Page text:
The significance of e – resources in libraries particularly in east and southern Africa has been prioritised in universities to allow access to a growing body of literature for academic purposes. Several initiatives are in place to avail   an impressive range of high-quality peer-reviewed materials. A study conducted in east and southern Africa in four universities studied had 79% of the top 20 journals across 15 subject areas in 2009. According to the findings whilst the availability of journals has improved significantly the usage amongst staff and students does not appear to be keeping pace. Despite the efforts propelled by librarians to devote funds for journal subscriptions, use of e – resources remains “stubbornly low” regardless of libraries having an excellent e – journal collections in wide disciplines that are comparable to those in Western university libraries. Under ZULC university libraries in Zimbabwe have access to INASP – PERii and UN sponsored schemes HINARI, AGORA, OARE (in health, agriculture and environment respectively) which offer high huge volumes of high-quality scientific information.

The bottom line for acceptance of e – resources in libraries is the currency of information that is critical for academic excellence to students and that keep the scholarly community abreast in their field of study. The subject of information currency in information and library practice is crucial and has been debate in numerous forums in a bid to emphasize the significance of up to date information sources for research and study. The currency of information is identified by the date of publication the more recent the date of publication the more up to date the information.

Availability of information 24/7/365 days out of the library environment is a major strength for e – resources against other sources of information. Information utilisation outside the library environment provides freedom and flexibility to users giving a platform for constructive debates. The major setback probably maybe the restrictions of passwords usage outside a specified IP address but however arrangements can be done by the librarians, publishers and e – resources providers to make the passwords access from any IP. Information in universities is a critical component that at a regular basis scholars require access to and its availability outside the library building becomes an eminent priority. Today’s information collectors are interested in promoting access rather than holdings. The concept of access is the major objective of libraries but due to a wide range of challenges associated with book resources and accountability, collection of resources for holdings is slowly losing its grip in promoting access as compared to e – resources that are accessed outside the library as long connection to internet is available.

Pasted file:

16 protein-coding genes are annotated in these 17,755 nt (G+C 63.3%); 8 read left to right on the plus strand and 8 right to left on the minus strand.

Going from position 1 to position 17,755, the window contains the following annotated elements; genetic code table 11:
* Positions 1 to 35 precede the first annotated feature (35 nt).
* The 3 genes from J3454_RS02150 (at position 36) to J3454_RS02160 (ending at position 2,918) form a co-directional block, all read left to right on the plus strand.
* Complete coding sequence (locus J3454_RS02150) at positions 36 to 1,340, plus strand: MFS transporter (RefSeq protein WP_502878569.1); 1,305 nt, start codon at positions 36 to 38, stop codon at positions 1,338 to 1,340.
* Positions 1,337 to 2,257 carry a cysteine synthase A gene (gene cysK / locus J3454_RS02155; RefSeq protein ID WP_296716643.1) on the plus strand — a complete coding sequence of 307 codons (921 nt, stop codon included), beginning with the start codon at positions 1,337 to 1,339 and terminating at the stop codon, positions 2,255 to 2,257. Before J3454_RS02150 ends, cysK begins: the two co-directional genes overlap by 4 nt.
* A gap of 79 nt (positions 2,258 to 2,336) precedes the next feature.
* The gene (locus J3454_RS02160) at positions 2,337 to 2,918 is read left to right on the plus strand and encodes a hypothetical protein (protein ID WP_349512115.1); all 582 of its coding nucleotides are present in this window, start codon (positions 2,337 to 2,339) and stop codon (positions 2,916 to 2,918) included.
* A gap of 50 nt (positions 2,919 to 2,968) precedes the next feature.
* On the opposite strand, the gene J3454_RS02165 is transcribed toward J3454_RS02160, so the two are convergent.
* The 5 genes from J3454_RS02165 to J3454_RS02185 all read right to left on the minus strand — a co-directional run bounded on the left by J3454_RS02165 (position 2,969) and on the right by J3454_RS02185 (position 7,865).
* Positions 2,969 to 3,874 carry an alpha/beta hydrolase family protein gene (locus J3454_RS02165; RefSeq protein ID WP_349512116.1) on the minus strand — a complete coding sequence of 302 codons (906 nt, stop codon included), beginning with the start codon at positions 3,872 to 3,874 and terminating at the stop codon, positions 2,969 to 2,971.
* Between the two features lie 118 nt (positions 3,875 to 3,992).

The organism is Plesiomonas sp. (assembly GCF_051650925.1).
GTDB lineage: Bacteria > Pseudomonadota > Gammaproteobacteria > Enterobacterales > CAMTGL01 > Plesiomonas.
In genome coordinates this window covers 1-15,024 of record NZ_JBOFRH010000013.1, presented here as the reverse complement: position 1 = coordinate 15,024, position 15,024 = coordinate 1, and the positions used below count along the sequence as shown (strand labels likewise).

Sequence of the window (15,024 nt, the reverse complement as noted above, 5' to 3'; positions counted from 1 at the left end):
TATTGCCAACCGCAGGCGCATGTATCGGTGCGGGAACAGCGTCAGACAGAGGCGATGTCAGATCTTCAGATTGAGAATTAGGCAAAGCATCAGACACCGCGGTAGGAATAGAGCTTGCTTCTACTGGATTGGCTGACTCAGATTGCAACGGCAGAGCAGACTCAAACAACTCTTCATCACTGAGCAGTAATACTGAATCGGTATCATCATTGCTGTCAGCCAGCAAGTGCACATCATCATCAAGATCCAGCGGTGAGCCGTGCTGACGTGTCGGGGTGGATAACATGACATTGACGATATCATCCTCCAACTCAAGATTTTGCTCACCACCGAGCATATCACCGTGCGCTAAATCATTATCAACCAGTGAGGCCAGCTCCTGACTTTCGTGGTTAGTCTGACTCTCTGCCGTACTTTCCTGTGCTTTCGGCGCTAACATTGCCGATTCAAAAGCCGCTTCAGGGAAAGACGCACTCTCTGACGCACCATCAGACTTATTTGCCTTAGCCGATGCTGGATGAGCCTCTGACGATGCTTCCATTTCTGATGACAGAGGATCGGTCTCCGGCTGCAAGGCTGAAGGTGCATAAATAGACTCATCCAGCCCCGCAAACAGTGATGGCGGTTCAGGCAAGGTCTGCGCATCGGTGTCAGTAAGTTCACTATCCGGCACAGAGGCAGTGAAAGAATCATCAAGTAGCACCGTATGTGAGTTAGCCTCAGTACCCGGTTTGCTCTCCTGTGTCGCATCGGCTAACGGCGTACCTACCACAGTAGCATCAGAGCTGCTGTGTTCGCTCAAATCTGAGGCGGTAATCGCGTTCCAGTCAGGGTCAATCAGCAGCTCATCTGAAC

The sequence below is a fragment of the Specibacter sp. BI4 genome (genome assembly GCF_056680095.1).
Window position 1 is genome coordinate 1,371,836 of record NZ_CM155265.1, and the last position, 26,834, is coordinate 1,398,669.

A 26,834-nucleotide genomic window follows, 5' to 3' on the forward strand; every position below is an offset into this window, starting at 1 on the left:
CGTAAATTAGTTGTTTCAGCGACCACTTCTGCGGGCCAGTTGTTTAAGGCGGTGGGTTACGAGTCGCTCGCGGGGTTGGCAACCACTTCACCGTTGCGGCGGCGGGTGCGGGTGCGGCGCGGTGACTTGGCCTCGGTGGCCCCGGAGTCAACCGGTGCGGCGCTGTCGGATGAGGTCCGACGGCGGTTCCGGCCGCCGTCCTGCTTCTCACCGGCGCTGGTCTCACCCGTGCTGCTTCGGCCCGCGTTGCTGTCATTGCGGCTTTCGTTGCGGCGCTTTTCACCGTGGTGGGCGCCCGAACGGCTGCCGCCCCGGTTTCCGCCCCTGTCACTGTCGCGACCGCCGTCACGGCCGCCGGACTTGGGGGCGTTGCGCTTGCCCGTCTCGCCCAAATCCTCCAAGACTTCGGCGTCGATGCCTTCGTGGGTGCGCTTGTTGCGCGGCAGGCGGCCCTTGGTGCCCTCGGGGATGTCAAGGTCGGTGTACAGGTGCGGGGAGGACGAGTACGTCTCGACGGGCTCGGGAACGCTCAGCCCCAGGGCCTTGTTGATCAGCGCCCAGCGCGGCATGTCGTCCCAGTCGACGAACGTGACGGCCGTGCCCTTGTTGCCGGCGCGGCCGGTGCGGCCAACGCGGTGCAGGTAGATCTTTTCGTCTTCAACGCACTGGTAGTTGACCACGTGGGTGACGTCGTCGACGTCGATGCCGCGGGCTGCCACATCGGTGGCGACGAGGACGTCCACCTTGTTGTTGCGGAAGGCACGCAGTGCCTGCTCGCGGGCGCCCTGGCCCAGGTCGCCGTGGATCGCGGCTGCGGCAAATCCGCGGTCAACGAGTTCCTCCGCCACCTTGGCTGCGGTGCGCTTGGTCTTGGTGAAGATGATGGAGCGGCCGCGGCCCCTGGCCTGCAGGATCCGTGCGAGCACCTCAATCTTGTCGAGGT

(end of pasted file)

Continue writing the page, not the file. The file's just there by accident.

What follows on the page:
Due the nature of e - resources a possibility to search numerous database using different search terms give them strength over print resources. Researchers require accessing a number of literatures in their field of study to have conclusive information for discussion and relate to in class. The possibilities of multiple searches give the researcher opportunity to select from a wide range of information that strengthens their findings. Several other factors that librarians has considered for recommending  e – resources has been faster and easier access to information that are provided by the nature of internet.

The Zimbabwe Open University (ZOU) like other members of the ZULC has taken a major step of promoting awareness to e – resources within its community to promote access to information. A number of awareness programmes has been launched to make sure that the academic and student population make use of the e – resources for research and scholarship. A number of training workshops has been conducted with the objective of creating awareness, acquaint and demonstrate on the step-by-step procedure for accessing the e – journals. Harle (2010) has noted that researchers are simply not aware of their own holdings. ZOU has defied the notion and commerce training workshops to create awareness of the virtual library holdings.  The training programmes largely targeted the academic population and are continuing to cascade to students starting with Dhil students. The University Library Acting Director has taken every opportunity available to acquaint Dhil students on the existence of e – resources and an influx of the students to the library for personalised information literacy skills training. Information literacy skills are offered by the senior library assistants who also have gone through an intensive e – resources use training sponsored by INSAP as a mandate to their PERii programme. Through ZULC, ZOU has access to a wide range of e – journal databases that have helped to minimize reading material challenges in thee university for various programmes. Among the databases are jstor, EBSCOhost (which host a number of databases namely Eric, Business Premier, among others), Emerald, Agora, HINARI, OARE, and Cambridge journals among others. According to Harle (2010) the availability problem has been solved – not entirely of course, but to the point that attention can now be refocused elsewhere. Perhaps what may need to be done is to include the e – journals in the library catalogues to make them more accessible. He further noted that the initiatives have hugely successful in (virtually) restocking libraries across the higher education and research sector.